After attending thirty-two events on different continents thus far this year, those of us at MX Vice have acquired answers to a lot of questions that you have. That is why things have opened up in this new feature. If there is something on your mind, email [email protected] or get in contact via the various MX Vice social media channels.
"What about the under twenty-three rule in the MX2 class in the FIM Motocross World Championship," asked Simon White on the MXVice.UK Facebook page.
There will be an interview with David Luongo, the vice president of Youthstream, on MX Vice on Monday and that will have more on this, but here are some initial thoughts. The age-restriction rule was introduced in order to push the greatest riders into the premier division and effectively make that the pinnacle of the sport. It has worked. There is no denying the fact that if that was the goal, which it was, then mission accomplished. The depth in the class is unbelievable. Maybe it would be like that even without the rule? Who knows, but one could certainly argue that. The fact is that this cannot be looked at as a failure at all.
It is understandable why some fans are being led by their heart and leaning that way, because that premier class is difficult for a rider who is on the bubble to break into now. How can one simply claim that the rule is the reason for that though? It would still be deep without it and there would be no additional positions available on the factory teams. It is not like a rider like Jorge Prado is going to get shut out and left with no avenue to explore. Those riders will always be looked after. It is those who, as stated previously, are on the cusp who effectively reach a dead end and are left with nowhere to go.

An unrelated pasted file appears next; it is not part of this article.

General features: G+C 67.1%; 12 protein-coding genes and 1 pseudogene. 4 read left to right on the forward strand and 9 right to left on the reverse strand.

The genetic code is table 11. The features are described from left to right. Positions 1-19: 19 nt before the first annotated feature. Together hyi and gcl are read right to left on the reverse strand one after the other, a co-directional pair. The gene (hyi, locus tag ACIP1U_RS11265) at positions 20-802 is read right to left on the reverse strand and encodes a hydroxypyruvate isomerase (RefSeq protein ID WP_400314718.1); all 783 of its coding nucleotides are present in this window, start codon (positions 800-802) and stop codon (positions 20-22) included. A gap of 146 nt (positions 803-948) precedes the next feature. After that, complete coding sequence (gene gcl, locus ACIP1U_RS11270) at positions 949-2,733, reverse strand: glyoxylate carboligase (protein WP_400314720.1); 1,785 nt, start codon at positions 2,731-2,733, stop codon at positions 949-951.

It seems that the fact that guys are being pushed into the premier class is not the biggest issue in the public eye though, instead it is the fact that those who do not have an option to race a bigger bike have nowhere to go. If everyone could find a spot in the premier class, which really was the case five years ago, then most would probably be content with what is happening here. The newest EMX rules have added onto the issue, as that was always a back-up plan for those who did not want to give up on a dream. Anyway, back to the issue at hand, is there a chance that things could change for those in a pickle?